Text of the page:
Smart Homes Follow Tech Trends in Edina

Synergy homes often come equipped with launch pads that can control anything from lighting to temperature.

Imagine a cold Minnesota night, and you’re wrapped in a warm down comforter and ready for sleep. Suddenly, you realize you left the lights on downstairs. You forgot to set the timer on the coffee maker and to lock the doors. But placing your feet on the cold floor seems dreadful.

This may never be a problem again. Innovative technicians and builders at Carl M. Hansen Cos. are building smart homes all over Edina.

“We commonly hear the words ‘smart home’ used to describe what we do,” says Robert Kreatz, who is partner and president of Audio Visual Installation and Design (Avid). “We have discovered through the years that we prefer the word ‘synergy’ when referring to these homes.”

Carl M. Hansen Cos. works with companies like Avid to carefully create homes equipped with lighting, heating and electronic devices easily controlled remotely by any smartphone, iPad or computer. These aren’t only for new construction. “About 90 percent of our work is in existing homes,” Kreatz says. “New construction is easier for obvious reasons, but we’re able to install projects of all sizes, with minimal intrusion.”

Heather Hansen, director of sales and marketing for Hansen Cos., lives in a synergy home. She says, “What Hansen Cos. has now done for the homeowner is streamline the household to make homes much more controllable from any location.”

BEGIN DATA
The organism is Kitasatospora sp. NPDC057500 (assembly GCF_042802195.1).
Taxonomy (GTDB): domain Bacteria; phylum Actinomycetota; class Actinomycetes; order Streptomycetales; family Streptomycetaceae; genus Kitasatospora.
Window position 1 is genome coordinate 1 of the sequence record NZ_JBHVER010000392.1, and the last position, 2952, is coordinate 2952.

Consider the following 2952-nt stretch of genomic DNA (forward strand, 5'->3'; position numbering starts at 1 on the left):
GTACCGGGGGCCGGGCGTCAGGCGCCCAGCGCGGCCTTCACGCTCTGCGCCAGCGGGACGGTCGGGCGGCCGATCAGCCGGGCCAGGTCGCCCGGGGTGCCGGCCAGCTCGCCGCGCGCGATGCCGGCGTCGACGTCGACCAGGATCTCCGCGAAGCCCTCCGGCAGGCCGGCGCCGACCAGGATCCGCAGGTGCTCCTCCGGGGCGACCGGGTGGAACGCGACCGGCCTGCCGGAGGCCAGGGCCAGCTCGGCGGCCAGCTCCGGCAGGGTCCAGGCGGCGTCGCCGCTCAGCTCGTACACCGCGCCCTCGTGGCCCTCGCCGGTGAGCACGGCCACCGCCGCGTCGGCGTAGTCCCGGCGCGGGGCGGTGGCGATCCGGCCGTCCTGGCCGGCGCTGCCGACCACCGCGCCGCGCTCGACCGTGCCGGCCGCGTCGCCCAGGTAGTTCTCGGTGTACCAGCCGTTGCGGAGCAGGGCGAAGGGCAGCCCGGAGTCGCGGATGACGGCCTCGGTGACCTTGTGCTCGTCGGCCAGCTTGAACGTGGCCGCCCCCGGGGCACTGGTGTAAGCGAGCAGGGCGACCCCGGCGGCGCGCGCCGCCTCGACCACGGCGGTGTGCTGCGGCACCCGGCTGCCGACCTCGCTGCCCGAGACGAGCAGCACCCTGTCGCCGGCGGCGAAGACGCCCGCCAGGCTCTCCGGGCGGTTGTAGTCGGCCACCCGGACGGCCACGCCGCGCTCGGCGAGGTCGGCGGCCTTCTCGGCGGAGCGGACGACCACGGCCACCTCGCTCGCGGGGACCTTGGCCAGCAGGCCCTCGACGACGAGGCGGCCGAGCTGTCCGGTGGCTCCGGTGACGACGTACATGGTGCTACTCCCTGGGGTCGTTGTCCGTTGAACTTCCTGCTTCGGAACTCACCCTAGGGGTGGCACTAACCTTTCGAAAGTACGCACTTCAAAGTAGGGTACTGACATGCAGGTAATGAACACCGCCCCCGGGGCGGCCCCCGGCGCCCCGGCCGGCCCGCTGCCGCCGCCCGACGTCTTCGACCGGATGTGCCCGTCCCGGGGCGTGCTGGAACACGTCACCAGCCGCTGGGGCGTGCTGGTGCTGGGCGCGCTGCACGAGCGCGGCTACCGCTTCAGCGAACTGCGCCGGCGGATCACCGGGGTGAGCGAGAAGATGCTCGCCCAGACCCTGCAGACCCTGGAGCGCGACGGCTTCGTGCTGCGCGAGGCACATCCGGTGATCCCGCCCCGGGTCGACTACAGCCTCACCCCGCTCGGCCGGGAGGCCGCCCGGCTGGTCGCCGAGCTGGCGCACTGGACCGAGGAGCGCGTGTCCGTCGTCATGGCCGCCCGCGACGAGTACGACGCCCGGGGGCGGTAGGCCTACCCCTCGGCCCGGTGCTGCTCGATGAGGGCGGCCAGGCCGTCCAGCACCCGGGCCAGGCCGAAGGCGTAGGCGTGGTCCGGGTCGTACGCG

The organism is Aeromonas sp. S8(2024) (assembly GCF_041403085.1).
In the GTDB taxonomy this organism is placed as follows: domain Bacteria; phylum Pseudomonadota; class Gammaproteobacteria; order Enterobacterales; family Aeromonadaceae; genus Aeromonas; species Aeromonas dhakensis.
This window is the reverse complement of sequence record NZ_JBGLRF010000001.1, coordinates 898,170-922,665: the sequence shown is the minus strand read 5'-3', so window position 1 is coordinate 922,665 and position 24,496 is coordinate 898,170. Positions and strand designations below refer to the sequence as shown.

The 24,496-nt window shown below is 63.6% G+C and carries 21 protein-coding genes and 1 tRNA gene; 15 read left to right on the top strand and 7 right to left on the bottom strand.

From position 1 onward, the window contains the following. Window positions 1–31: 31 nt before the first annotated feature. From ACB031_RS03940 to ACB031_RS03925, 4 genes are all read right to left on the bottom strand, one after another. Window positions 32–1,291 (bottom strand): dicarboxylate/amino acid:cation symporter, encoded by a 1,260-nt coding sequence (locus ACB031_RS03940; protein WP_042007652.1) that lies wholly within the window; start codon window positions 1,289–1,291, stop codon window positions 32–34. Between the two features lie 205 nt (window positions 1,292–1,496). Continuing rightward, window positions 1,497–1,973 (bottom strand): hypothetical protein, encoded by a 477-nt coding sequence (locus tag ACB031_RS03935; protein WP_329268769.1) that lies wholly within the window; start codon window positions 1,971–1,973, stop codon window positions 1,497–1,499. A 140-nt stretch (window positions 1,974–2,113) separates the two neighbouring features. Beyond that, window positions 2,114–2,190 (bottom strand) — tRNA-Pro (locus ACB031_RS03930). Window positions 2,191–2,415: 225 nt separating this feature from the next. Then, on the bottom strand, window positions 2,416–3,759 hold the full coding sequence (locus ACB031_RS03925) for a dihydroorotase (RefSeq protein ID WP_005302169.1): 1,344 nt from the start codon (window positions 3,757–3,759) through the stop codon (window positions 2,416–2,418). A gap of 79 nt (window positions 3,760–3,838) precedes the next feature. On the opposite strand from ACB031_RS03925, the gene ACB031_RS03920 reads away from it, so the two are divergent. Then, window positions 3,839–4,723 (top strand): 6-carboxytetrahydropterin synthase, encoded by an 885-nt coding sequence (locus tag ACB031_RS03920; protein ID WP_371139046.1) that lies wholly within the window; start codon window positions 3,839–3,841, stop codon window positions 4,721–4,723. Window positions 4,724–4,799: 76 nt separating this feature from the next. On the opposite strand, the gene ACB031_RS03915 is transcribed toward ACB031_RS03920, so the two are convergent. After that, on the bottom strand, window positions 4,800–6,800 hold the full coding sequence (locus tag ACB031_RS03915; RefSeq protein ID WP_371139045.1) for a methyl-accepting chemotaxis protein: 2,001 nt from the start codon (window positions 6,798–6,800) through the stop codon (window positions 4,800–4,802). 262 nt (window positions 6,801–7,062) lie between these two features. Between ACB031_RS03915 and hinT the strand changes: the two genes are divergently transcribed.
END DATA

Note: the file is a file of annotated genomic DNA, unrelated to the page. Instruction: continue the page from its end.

Most of us have some type of device on or near us at all times—a smartphone, iPad, or computer. With one glance at any of these devices, homeowners are able to quickly see the status of any number of services.

Things like temperature, lighting, music and much more can all be monitored and adjusted at the touch of a device. These robust systems are easily and intuitively controlled. “Most homeowners are even able to work their system without a need for a demonstration,” says Kreatz.

While a synergized home might seem like an add-on, the reality is, it can be a lifesaving system in many ways. “We were in Louisiana when a big storm hit,” says Hansen. “The kids were home with a babysitter. We were able to monitor the performance of the heating and cooling systems remotely and detect any other problems that potentially could have occurred [at home] during the storm.”

This type of synergy home is also extremely helpful for snowbirds, who can monitor their residence, turn lights on and off, change the temperature, and even watch the home through security cameras.

Many of these advanced technologies also feature cameras inside the property, making it a challenge for potentially rowdy teenagers to host parties while Mom and Dad are away.

“Of course, these homes are first and foremost very cool,” says Hansen. “But more than that, we also worked with Andersen Windows and Honeywell to install a chip in the locking system of the windows and doors.” Burglars often walk around and tap unlocked windows to easily slip into unlocked homes. But these carefully designed systems work to keep homes locked and safe. “It is reassuring to be able to check your system and know that all your windows and doors are secure.”

With evolving technology, the designers of these systems have prepared for the future as new products become available. Wiring in the walls allows for upgrades to the system without the need to rewire the entire home.

“The best part is,” adds Hansen, “you can be at work, and before arriving home you can change the temperature, and turn on ambiance lighting and set music to play. Walking into the home after a long day of work is soothing and relaxing, as the home is programmed exactly how you want it.” And when you are all snuggled into your bed on a cold winter’s night, a simple tap of a button will turn out the lights and lock the doors.